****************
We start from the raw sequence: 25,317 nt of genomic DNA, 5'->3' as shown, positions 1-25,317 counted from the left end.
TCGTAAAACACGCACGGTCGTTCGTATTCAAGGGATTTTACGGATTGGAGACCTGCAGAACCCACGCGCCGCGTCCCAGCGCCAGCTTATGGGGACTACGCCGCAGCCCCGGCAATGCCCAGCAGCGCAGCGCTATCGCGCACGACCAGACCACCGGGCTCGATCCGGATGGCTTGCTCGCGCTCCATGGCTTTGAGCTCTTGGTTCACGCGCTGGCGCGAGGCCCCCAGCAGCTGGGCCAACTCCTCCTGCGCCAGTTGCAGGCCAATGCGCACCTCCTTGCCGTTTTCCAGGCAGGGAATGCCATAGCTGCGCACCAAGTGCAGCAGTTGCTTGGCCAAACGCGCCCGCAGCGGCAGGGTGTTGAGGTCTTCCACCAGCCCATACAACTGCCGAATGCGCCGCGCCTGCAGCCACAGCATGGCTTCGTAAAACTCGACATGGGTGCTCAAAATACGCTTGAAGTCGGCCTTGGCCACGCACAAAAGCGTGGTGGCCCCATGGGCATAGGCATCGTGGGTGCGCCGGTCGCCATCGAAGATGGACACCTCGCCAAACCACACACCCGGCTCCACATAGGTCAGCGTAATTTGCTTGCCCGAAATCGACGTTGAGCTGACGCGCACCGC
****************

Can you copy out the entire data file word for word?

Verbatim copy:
We start from the raw sequence: 25,317 nt of genomic DNA, 5'->3' as shown, positions 1-25,317 counted from the left end.
TCGTAAAACACGCACGGTCGTTCGTATTCAAGGGATTTTACGGATTGGAGACCTGCAGAACCCACGCGCCGCGTCCCAGCGCCAGCTTATGGGGACTACGCCGCAGCCCCGGCAATGCCCAGCAGCGCAGCGCTATCGCGCACGACCAGACCACCGGGCTCGATCCGGATGGCTTGCTCGCGCTCCATGGCTTTGAGCTCTTGGTTCACGCGCTGGCGCGAGGCCCCCAGCAGCTGGGCCAACTCCTCCTGCGCCAGTTGCAGGCCAATGCGCACCTCCTTGCCGTTTTCCAGGCAGGGAATGCCATAGCTGCGCACCAAGTGCAGCAGTTGCTTGGCCAAACGCGCCCGCAGCGGCAGGGTGTTGAGGTCTTCCACCAGCCCATACAACTGCCGAATGCGCCGCGCCTGCAGCCACAGCATGGCTTCGTAAAACTCGACATGGGTGCTCAAAATACGCTTGAAGTCGGCCTTGGCCACGCACAAAAGCGTGGTGGCCCCATGGGCATAGGCATCGTGGGTGCGCCGGTCGCCATCGAAGATGGACACCTCGCCAAACCACACACCCGGCTCCACATAGGTCAGCGTAATTTGCTTGCCCGAAATCGACGTTGAGCTGACGCGCACCGC